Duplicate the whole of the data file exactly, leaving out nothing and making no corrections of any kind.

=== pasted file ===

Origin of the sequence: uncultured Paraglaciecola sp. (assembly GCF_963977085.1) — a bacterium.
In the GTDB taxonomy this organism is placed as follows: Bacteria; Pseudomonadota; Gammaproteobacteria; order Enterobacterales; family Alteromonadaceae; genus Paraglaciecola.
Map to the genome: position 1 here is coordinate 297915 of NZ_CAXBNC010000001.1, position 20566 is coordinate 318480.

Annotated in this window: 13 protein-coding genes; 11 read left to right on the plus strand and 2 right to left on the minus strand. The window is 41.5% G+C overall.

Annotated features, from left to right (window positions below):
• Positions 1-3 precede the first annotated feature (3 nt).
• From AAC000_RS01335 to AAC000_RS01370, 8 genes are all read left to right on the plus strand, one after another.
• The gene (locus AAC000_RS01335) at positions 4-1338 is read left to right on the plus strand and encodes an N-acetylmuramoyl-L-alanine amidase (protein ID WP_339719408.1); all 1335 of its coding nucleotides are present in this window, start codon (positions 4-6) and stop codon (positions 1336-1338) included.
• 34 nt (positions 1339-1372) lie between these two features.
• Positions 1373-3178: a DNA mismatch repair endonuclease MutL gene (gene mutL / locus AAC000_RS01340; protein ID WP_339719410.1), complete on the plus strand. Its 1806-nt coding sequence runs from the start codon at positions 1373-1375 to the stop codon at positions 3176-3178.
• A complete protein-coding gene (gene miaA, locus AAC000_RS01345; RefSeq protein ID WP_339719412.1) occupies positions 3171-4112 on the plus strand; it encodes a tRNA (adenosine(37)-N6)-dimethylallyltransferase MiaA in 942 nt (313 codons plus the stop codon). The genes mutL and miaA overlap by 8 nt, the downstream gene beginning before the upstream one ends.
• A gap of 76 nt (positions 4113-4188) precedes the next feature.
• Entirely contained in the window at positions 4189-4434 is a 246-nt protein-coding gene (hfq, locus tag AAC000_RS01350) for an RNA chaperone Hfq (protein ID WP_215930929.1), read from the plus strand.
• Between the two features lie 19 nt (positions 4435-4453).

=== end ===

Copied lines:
Origin of the sequence: uncultured Paraglaciecola sp. (assembly GCF_963977085.1) — a bacterium.
In the GTDB taxonomy this organism is placed as follows: Bacteria; Pseudomonadota; Gammaproteobacteria; order Enterobacterales; family Alteromonadaceae; genus Paraglaciecola.
Map to the genome: position 1 here is coordinate 297915 of NZ_CAXBNC010000001.1, position 20566 is coordinate 318480.

Annotated in this window: 13 protein-coding genes; 11 read left to right on the plus strand and 2 right to left on the minus strand. The window is 41.5% G+C overall.

Annotated features, from left to right (window positions below):
• Positions 1-3 precede the first annotated feature (3 nt).
• From AAC000_RS01335 to AAC000_RS01370, 8 genes are all read left to right on the plus strand, one after another.
• The gene (locus AAC000_RS01335) at positions 4-1338 is read left to right on the plus strand and encodes an N-acetylmuramoyl-L-alanine amidase (protein ID WP_339719408.1); all 1335 of its coding nucleotides are present in this window, start codon (positions 4-6) and stop codon (positions 1336-1338) included.
• 34 nt (positions 1339-1372) lie between these two features.
• Positions 1373-3178: a DNA mismatch repair endonuclease MutL gene (gene mutL / locus AAC000_RS01340; protein ID WP_339719410.1), complete on the plus strand. Its 1806-nt coding sequence runs from the start codon at positions 1373-1375 to the stop codon at positions 3176-3178.
• A complete protein-coding gene (gene miaA, locus AAC000_RS01345; RefSeq protein ID WP_339719412.1) occupies positions 3171-4112 on the plus strand; it encodes a tRNA (adenosine(37)-N6)-dimethylallyltransferase MiaA in 942 nt (313 codons plus the stop codon). The genes mutL and miaA overlap by 8 nt, the downstream gene beginning before the upstream one ends.
• A gap of 76 nt (positions 4113-4188) precedes the next feature.
• Entirely contained in the window at positions 4189-4434 is a 246-nt protein-coding gene (hfq, locus tag AAC000_RS01350) for an RNA chaperone Hfq (protein ID WP_215930929.1), read from the plus strand.
• Between the two features lie 19 nt (positions 4435-4453).